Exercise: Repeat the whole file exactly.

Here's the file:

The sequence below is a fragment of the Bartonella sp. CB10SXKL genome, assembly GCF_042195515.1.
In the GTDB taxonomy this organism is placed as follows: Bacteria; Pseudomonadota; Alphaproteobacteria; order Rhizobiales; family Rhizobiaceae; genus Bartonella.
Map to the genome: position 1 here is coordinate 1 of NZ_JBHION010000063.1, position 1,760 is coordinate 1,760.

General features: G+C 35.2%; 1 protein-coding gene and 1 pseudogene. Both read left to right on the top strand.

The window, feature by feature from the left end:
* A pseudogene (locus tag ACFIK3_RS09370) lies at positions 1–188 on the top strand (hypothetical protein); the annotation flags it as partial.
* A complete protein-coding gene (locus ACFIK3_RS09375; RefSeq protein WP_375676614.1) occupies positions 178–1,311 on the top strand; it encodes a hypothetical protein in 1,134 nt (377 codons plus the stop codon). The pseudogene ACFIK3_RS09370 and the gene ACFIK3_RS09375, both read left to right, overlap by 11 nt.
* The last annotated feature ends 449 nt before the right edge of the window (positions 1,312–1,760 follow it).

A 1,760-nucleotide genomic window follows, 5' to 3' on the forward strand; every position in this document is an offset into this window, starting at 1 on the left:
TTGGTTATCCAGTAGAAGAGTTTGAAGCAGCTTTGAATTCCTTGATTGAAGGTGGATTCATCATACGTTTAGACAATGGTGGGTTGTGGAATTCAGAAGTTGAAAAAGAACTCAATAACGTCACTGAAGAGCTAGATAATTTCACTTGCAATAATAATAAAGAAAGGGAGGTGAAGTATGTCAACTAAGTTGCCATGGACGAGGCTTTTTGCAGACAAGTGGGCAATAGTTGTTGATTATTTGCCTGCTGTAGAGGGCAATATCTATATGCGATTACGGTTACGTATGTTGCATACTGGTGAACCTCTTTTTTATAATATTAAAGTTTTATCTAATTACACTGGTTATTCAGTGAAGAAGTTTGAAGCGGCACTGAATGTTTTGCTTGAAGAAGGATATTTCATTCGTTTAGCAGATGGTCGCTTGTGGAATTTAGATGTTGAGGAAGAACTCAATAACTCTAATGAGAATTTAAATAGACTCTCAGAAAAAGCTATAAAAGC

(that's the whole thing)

The sequence below is a fragment of the Bartonella sp. CB10SXKL genome, assembly GCF_042195515.1.
In the GTDB taxonomy this organism is placed as follows: Bacteria; Pseudomonadota; Alphaproteobacteria; order Rhizobiales; family Rhizobiaceae; genus Bartonella.
Map to the genome: position 1 here is coordinate 1 of NZ_JBHION010000063.1, position 1,760 is coordinate 1,760.

General features: G+C 35.2%; 1 protein-coding gene and 1 pseudogene. Both read left to right on the top strand.

The window, feature by feature from the left end:
* A pseudogene (locus tag ACFIK3_RS09370) lies at positions 1–188 on the top strand (hypothetical protein); the annotation flags it as partial.
* A complete protein-coding gene (locus ACFIK3_RS09375; RefSeq protein WP_375676614.1) occupies positions 178–1,311 on the top strand; it encodes a hypothetical protein in 1,134 nt (377 codons plus the stop codon). The pseudogene ACFIK3_RS09370 and the gene ACFIK3_RS09375, both read left to right, overlap by 11 nt.
* The last annotated feature ends 449 nt before the right edge of the window (positions 1,312–1,760 follow it).

A 1,760-nucleotide genomic window follows, 5' to 3' on the forward strand; every position in this document is an offset into this window, starting at 1 on the left:
TTGGTTATCCAGTAGAAGAGTTTGAAGCAGCTTTGAATTCCTTGATTGAAGGTGGATTCATCATACGTTTAGACAATGGTGGGTTGTGGAATTCAGAAGTTGAAAAAGAACTCAATAACGTCACTGAAGAGCTAGATAATTTCACTTGCAATAATAATAAAGAAAGGGAGGTGAAGTATGTCAACTAAGTTGCCATGGACGAGGCTTTTTGCAGACAAGTGGGCAATAGTTGTTGATTATTTGCCTGCTGTAGAGGGCAATATCTATATGCGATTACGGTTACGTATGTTGCATACTGGTGAACCTCTTTTTTATAATATTAAAGTTTTATCTAATTACACTGGTTATTCAGTGAAGAAGTTTGAAGCGGCACTGAATGTTTTGCTTGAAGAAGGATATTTCATTCGTTTAGCAGATGGTCGCTTGTGGAATTTAGATGTTGAGGAAGAACTCAATAACTCTAATGAGAATTTAAATAGACTCTCAGAAAAAGCTATAAAAGC